"I have just come from the Bezuquets', where I was forced to sing 'em

the duo from Robert le Diable."

The cream of the joke was that he really believed it!

IV. "They!"

CHIEFLY to the account of these diverse talents did Tartarin owe his

lofty position in the town of Tarascon. Talking of captivating, though,

this deuce of a fellow knew how to ensnare everybody. Why, the army,

at Tarascon, was for Tartarin. The brave commandant, Bravida, honorary

captain retired--in the Military Clothing Factory Department--called him

a game fellow; and you may well admit that the warrior knew all about

game fellows, he played such a capital knife and fork on game of all

kinds.

So was the legislature on Tartarin's side. Two or three times, in open

court, the old chief judge, Ladevese, had said, in alluding to him:

"He is a character!"

Lastly, the masses were for Tartarin. He had become the swell bruiser,

the aristocratic pugilist, the crack bully of the local Corinthians

for the Tarasconers, from his build, bearing, style--that aspect of a

guard's-trumpeter's charger which fears no noise; his reputation as a

hero coming from nobody knew whence or for what, and some scramblings

for coppers and a few kicks to the little ragamuffins basking at his

doorway.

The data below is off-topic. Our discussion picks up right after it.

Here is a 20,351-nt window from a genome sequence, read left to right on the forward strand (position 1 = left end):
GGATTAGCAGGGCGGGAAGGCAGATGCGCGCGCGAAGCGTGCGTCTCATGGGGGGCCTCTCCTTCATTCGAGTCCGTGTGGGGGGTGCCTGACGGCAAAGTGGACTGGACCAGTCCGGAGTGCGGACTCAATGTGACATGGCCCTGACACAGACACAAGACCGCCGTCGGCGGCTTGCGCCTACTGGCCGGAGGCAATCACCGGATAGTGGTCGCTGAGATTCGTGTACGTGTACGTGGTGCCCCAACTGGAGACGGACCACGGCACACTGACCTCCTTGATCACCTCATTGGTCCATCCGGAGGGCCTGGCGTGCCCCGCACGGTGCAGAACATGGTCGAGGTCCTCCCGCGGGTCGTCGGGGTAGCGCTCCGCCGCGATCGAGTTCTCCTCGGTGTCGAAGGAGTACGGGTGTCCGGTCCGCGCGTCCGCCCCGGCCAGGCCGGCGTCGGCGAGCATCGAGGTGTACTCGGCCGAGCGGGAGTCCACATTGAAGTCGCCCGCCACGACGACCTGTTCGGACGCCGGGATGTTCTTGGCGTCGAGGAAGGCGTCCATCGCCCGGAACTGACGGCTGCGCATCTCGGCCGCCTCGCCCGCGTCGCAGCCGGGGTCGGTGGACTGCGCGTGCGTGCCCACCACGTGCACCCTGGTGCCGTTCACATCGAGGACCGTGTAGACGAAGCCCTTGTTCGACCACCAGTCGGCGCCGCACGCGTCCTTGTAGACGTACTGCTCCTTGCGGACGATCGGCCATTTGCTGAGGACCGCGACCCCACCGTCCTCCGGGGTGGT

Along the waterside, when Tartarin came home from hunting on Sunday

evenings, with his cap on the muzzle of his gun, and his fustian


生词表:
  • sunshine [´sʌnʃain] 移动到这儿单词发声  n.日光,阳光   (初中英语单词)
  • dwelling [´dweliŋ] 移动到这儿单词发声  n.住所;寓所   (初中英语单词)
  • remarkable [ri´mɑ:kəbl] 移动到这儿单词发声  a.值得注意的;显著的   (初中英语单词)
  • cellar [´selə] 移动到这儿单词发声  n.地窑,地下室   (初中英语单词)
  • conceive [kən´si:v] 移动到这儿单词发声  v.设想;表达;怀孕   (初中英语单词)
  • emotion [i´məuʃən] 移动到这儿单词发声  n.感情;情绪;激动   (初中英语单词)
  • opening [´əupəniŋ] 移动到这儿单词发声  n.开放;开端 a.开始的   (初中英语单词)
  • apartment [ə´pɑ:tmənt] 移动到这儿单词发声  n.一套房间   (初中英语单词)
  • sunlight [´sʌnlait] 移动到这儿单词发声  n.日光   (初中英语单词)
  • occasional [ə´keiʒənəl] 移动到这儿单词发声  a.偶然的;临时的   (初中英语单词)
  • indian [´indiən] 移动到这儿单词发声  a.印度的 n.印度人   (初中英语单词)
  • elephant [´elifənt] 移动到这儿单词发声  n.象   (初中英语单词)
  • reading [´ri:diŋ] 移动到这儿单词发声  n.(阅)读;朗读;读物   (初中英语单词)
  • dragon [´drægən] 移动到这儿单词发声  n.龙   (初中英语单词)
  • passion [´pæʃən] 移动到这儿单词发声  n.激情;激怒;恋爱   (初中英语单词)
  • creation [kri´eiʃən] 移动到这儿单词发声  n.创作;作品;创造   (初中英语单词)
  • readily [´redili] 移动到这儿单词发声  ad.乐意地;容易地   (初中英语单词)
  • learnt [lə:nt] 移动到这儿单词发声  learn 的过去式(分词)   (初中英语单词)
  • feather [´feðə] 移动到这儿单词发声  n.羽毛   (初中英语单词)
  • miracle [´mirəkl] 移动到这儿单词发声  n.奇迹;令人惊奇的   (初中英语单词)
  • scarce [skeəs, skers] 移动到这儿单词发声  a.缺乏的;稀有的   (初中英语单词)
  • goodness [´gudnis] 移动到这儿单词发声  n.优良;美德;精华   (初中英语单词)
  • commence [kə´mens] 移动到这儿单词发声  vt.&vi.开始   (初中英语单词)
  • thoroughly [´θʌrəli] 移动到这儿单词发声  ad.完全地,彻底地   (初中英语单词)
  • whistle [´wisəl] 移动到这儿单词发声  v.吹哨 n.口哨;汽笛   (初中英语单词)
  • glorious [´glɔ:riəs] 移动到这儿单词发声  a.光荣的;辉煌的   (初中英语单词)
  • collection [kə´lekʃən] 移动到这儿单词发声  n.收集;征收;募捐   (初中英语单词)
  • instance [´instəns] 移动到这儿单词发声  n.例子,实例,例证   (初中英语单词)
  • invisible [in´vizəbəl] 移动到这儿单词发声  a.看不见的;无形的   (初中英语单词)
  • sacred [´seikrid] 移动到这儿单词发声  a.神圣的;庄严的   (初中英语单词)
  • knowing [´nəuiŋ] 移动到这儿单词发声  a.会意的,心照不宣的   (初中英语单词)
  • musical [´mju:zikəl] 移动到这儿单词发声  a.音乐的;悦耳的   (初中英语单词)
  • nevertheless [,nevəðə´les] 移动到这儿单词发声  conj.&ad.然而;不过   (初中英语单词)
  • pressure [´preʃə] 移动到这儿单词发声  n.压榨 vt.对…施压力   (初中英语单词)
  • working [´wə:kiŋ] 移动到这儿单词发声  a.工人的;劳动的   (初中英语单词)